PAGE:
The Monsoon Accessorize Trust: Smile Foundation

As we celebrate 25 years of the Monsoon Accessorize Trust, we’re taking a closer look at some of our past projects with our charity partners and finding out more about the people and the communities that they’ve impacted. First up, the Smile Foundation, a non-governmental organisation (NGO) in India who provided emergency healthcare during the 2018 Kerala floods…



What is the Smile Foundation?

Founded in 2002, the Smile Foundation is an India-based NGO with more than 350 welfare projects on education, healthcare and female empowerment in over 1000 remote villages and slums across the country. Committing to driving sustainable change and transforming lives, the foundation directly benefits over 750,000 children and families every year.



How were people impacted during the Kerala floods?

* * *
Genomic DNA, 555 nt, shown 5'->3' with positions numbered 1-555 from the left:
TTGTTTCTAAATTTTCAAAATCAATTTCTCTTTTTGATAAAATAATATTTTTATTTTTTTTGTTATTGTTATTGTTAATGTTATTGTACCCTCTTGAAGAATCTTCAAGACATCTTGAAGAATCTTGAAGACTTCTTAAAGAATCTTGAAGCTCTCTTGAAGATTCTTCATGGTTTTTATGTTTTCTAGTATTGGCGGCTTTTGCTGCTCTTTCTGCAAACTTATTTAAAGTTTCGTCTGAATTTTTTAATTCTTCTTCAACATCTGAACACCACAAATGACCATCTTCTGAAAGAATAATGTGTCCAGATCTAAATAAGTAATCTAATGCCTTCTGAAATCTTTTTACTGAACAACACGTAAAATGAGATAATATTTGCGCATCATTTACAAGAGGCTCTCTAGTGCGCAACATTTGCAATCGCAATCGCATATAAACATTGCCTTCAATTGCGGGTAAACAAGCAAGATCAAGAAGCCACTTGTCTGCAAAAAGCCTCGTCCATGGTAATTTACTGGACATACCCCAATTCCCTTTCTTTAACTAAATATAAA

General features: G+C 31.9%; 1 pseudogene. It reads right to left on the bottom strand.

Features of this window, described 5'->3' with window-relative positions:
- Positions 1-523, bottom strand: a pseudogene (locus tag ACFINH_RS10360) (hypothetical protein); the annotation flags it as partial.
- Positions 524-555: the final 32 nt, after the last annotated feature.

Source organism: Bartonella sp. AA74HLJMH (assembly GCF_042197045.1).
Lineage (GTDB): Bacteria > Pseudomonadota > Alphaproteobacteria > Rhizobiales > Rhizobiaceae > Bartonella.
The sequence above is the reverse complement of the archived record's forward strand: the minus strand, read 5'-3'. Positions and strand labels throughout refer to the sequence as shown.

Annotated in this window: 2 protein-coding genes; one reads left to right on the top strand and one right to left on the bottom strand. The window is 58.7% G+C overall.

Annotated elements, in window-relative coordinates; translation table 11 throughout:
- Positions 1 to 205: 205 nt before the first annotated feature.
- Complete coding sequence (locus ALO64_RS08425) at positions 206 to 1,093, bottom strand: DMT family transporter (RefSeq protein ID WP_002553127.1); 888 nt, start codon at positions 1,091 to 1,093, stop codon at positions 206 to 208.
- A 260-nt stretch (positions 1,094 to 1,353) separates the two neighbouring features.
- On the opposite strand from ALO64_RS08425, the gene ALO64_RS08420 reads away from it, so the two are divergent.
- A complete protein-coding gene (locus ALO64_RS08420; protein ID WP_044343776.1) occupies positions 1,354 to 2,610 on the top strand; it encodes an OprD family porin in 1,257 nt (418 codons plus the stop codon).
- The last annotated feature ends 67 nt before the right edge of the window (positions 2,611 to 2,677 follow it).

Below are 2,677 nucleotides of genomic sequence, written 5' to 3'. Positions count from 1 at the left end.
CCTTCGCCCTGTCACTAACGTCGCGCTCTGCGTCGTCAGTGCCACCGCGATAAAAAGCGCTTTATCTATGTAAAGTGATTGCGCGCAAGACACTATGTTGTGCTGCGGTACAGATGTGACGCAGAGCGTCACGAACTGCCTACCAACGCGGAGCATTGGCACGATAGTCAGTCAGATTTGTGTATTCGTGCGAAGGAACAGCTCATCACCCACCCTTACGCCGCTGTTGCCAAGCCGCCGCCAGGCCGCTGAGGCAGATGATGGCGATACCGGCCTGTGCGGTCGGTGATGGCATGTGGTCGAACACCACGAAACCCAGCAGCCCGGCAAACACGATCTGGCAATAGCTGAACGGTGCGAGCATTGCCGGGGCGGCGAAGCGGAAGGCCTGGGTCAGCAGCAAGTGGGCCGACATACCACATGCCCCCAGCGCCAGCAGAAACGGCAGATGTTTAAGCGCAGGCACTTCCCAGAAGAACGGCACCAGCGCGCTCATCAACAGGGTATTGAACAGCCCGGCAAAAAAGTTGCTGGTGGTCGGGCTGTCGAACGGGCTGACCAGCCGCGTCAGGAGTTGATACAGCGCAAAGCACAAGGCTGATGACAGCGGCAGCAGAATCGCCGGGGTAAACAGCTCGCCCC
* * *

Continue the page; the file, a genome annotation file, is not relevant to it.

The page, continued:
In August 2018, Kerala, a state on the southwestern coast of India, was hit by some of the worst floods in almost a century. Over 483 people lost their lives in the devastating natural disaster and more than one million people were displaced.

Floodwaters submerged entire villages and triggered landslides in the mountains, as well as swamping the coastal regions of Kerala. As a result, many health centres, particularly in the Kuttanad region, collapsed or had been forced to close, leaving many people and long-term patients without access to the help and medication that they needed. Kerala was faced with a medical crisis, with growing concerns that vector-borne diseases – such as cholera and malaria – would also spread.



How did the Smile Foundation help?

The foundation set up emergency health camps – named Smile Health Camps – in Kerala, partly funded by the Monsoon Accessorize Trust’s £20,000 grant. They treated almost 1000 people for over 20 types of illnesses after the floods, including 82-year-old Meenakshiyamma who was suffering from a fever and dizziness. Affectionately nicknamed Ammaji (grandma) by the other patients, Meenakshiyamma was diagnosed with high blood pressure, and praised the medical support and encouragement that she received from the camp’s staff and volunteers.


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